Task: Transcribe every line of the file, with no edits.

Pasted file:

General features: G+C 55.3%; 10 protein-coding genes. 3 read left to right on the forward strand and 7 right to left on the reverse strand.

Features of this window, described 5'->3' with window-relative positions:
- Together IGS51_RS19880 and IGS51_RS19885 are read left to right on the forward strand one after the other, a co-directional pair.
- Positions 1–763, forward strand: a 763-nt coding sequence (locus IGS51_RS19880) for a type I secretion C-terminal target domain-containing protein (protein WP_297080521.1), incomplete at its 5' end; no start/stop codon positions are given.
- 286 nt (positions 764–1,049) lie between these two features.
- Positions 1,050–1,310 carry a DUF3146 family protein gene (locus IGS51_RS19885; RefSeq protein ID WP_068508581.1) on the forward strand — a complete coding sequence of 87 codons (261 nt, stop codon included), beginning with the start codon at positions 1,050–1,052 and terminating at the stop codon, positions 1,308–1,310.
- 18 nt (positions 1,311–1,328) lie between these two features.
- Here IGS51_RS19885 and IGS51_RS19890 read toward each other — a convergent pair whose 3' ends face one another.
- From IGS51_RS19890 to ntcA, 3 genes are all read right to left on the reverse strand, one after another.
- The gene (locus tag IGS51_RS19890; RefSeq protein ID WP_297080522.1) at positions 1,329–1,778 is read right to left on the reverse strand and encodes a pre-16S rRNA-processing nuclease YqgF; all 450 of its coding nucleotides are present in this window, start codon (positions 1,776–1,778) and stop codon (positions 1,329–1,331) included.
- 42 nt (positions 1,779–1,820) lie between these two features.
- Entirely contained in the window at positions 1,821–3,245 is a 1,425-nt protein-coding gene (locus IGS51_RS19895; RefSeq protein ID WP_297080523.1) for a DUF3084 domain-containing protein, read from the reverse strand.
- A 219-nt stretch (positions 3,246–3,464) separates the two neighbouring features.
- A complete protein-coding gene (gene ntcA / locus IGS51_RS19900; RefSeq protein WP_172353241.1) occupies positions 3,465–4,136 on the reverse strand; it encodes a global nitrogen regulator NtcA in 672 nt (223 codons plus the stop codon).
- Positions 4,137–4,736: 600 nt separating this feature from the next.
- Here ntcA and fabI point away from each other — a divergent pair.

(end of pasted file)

General features: G+C 55.3%; 10 protein-coding genes. 3 read left to right on the forward strand and 7 right to left on the reverse strand.

Features of this window, described 5'->3' with window-relative positions:
- Together IGS51_RS19880 and IGS51_RS19885 are read left to right on the forward strand one after the other, a co-directional pair.
- Positions 1–763, forward strand: a 763-nt coding sequence (locus IGS51_RS19880) for a type I secretion C-terminal target domain-containing protein (protein WP_297080521.1), incomplete at its 5' end; no start/stop codon positions are given.
- 286 nt (positions 764–1,049) lie between these two features.
- Positions 1,050–1,310 carry a DUF3146 family protein gene (locus IGS51_RS19885; RefSeq protein ID WP_068508581.1) on the forward strand — a complete coding sequence of 87 codons (261 nt, stop codon included), beginning with the start codon at positions 1,050–1,052 and terminating at the stop codon, positions 1,308–1,310.
- 18 nt (positions 1,311–1,328) lie between these two features.
- Here IGS51_RS19885 and IGS51_RS19890 read toward each other — a convergent pair whose 3' ends face one another.
- From IGS51_RS19890 to ntcA, 3 genes are all read right to left on the reverse strand, one after another.
- The gene (locus tag IGS51_RS19890; RefSeq protein ID WP_297080522.1) at positions 1,329–1,778 is read right to left on the reverse strand and encodes a pre-16S rRNA-processing nuclease YqgF; all 450 of its coding nucleotides are present in this window, start codon (positions 1,776–1,778) and stop codon (positions 1,329–1,331) included.
- 42 nt (positions 1,779–1,820) lie between these two features.
- Entirely contained in the window at positions 1,821–3,245 is a 1,425-nt protein-coding gene (locus IGS51_RS19895; RefSeq protein ID WP_297080523.1) for a DUF3084 domain-containing protein, read from the reverse strand.
- A 219-nt stretch (positions 3,246–3,464) separates the two neighbouring features.
- A complete protein-coding gene (gene ntcA / locus IGS51_RS19900; RefSeq protein WP_172353241.1) occupies positions 3,465–4,136 on the reverse strand; it encodes a global nitrogen regulator NtcA in 672 nt (223 codons plus the stop codon).
- Positions 4,137–4,736: 600 nt separating this feature from the next.
- Here ntcA and fabI point away from each other — a divergent pair.